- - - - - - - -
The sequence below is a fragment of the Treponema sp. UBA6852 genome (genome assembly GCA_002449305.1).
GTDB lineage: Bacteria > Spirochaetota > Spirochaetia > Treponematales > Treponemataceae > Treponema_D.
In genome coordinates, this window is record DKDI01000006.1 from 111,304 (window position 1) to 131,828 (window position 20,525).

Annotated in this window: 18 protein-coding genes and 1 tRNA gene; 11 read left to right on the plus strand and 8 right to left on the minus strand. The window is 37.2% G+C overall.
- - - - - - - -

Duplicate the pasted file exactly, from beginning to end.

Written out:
The sequence below is a fragment of the Treponema sp. UBA6852 genome (genome assembly GCA_002449305.1).
GTDB lineage: Bacteria > Spirochaetota > Spirochaetia > Treponematales > Treponemataceae > Treponema_D.
In genome coordinates, this window is record DKDI01000006.1 from 111,304 (window position 1) to 131,828 (window position 20,525).

Annotated in this window: 18 protein-coding genes and 1 tRNA gene; 11 read left to right on the plus strand and 8 right to left on the minus strand. The window is 37.2% G+C overall.